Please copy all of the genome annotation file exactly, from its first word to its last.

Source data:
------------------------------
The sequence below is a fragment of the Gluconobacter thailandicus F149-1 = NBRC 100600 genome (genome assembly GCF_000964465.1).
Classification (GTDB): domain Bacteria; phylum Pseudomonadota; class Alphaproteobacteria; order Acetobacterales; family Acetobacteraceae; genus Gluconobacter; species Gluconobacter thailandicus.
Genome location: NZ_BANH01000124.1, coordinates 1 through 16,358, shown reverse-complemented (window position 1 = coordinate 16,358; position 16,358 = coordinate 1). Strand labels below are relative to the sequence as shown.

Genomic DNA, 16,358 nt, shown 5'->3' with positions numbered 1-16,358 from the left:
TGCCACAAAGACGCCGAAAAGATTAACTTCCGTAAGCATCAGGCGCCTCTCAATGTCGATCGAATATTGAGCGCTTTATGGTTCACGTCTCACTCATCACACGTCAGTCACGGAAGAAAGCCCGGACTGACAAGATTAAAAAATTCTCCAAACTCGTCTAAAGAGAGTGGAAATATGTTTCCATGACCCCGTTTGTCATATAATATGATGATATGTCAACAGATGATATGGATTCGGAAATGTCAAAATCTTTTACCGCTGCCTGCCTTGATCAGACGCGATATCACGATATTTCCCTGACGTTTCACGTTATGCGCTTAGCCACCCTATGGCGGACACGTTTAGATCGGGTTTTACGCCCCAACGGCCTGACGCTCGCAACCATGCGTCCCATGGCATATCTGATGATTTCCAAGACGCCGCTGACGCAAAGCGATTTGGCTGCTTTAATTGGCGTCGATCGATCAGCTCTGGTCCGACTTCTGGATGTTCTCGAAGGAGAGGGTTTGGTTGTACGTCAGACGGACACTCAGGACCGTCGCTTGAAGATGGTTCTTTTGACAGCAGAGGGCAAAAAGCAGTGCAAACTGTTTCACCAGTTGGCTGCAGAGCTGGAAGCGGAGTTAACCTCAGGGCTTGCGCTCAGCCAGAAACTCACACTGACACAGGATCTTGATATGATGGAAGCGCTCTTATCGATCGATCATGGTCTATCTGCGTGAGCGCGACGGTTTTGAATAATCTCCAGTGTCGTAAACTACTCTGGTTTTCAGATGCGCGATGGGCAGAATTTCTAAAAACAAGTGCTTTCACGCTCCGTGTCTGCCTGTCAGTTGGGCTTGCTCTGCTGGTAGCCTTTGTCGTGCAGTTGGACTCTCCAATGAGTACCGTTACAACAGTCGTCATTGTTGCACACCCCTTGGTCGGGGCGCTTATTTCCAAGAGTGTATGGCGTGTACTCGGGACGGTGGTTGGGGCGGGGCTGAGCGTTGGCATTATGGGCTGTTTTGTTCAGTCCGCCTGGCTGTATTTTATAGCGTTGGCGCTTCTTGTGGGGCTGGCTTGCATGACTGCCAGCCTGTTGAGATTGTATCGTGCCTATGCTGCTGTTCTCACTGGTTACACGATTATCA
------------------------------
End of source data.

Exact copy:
The sequence below is a fragment of the Gluconobacter thailandicus F149-1 = NBRC 100600 genome (genome assembly GCF_000964465.1).
Classification (GTDB): domain Bacteria; phylum Pseudomonadota; class Alphaproteobacteria; order Acetobacterales; family Acetobacteraceae; genus Gluconobacter; species Gluconobacter thailandicus.
Genome location: NZ_BANH01000124.1, coordinates 1 through 16,358, shown reverse-complemented (window position 1 = coordinate 16,358; position 16,358 = coordinate 1). Strand labels below are relative to the sequence as shown.

Genomic DNA, 16,358 nt, shown 5'->3' with positions numbered 1-16,358 from the left:
TGCCACAAAGACGCCGAAAAGATTAACTTCCGTAAGCATCAGGCGCCTCTCAATGTCGATCGAATATTGAGCGCTTTATGGTTCACGTCTCACTCATCACACGTCAGTCACGGAAGAAAGCCCGGACTGACAAGATTAAAAAATTCTCCAAACTCGTCTAAAGAGAGTGGAAATATGTTTCCATGACCCCGTTTGTCATATAATATGATGATATGTCAACAGATGATATGGATTCGGAAATGTCAAAATCTTTTACCGCTGCCTGCCTTGATCAGACGCGATATCACGATATTTCCCTGACGTTTCACGTTATGCGCTTAGCCACCCTATGGCGGACACGTTTAGATCGGGTTTTACGCCCCAACGGCCTGACGCTCGCAACCATGCGTCCCATGGCATATCTGATGATTTCCAAGACGCCGCTGACGCAAAGCGATTTGGCTGCTTTAATTGGCGTCGATCGATCAGCTCTGGTCCGACTTCTGGATGTTCTCGAAGGAGAGGGTTTGGTTGTACGTCAGACGGACACTCAGGACCGTCGCTTGAAGATGGTTCTTTTGACAGCAGAGGGCAAAAAGCAGTGCAAACTGTTTCACCAGTTGGCTGCAGAGCTGGAAGCGGAGTTAACCTCAGGGCTTGCGCTCAGCCAGAAACTCACACTGACACAGGATCTTGATATGATGGAAGCGCTCTTATCGATCGATCATGGTCTATCTGCGTGAGCGCGACGGTTTTGAATAATCTCCAGTGTCGTAAACTACTCTGGTTTTCAGATGCGCGATGGGCAGAATTTCTAAAAACAAGTGCTTTCACGCTCCGTGTCTGCCTGTCAGTTGGGCTTGCTCTGCTGGTAGCCTTTGTCGTGCAGTTGGACTCTCCAATGAGTACCGTTACAACAGTCGTCATTGTTGCACACCCCTTGGTCGGGGCGCTTATTTCCAAGAGTGTATGGCGTGTACTCGGGACGGTGGTTGGGGCGGGGCTGAGCGTTGGCATTATGGGCTGTTTTGTTCAGTCCGCCTGGCTGTATTTTATAGCGTTGGCGCTTCTTGTGGGGCTGGCTTGCATGACTGCCAGCCTGTTGAGATTGTATCGTGCCTATGCTGCTGTTCTCACTGGTTACACGATTATCA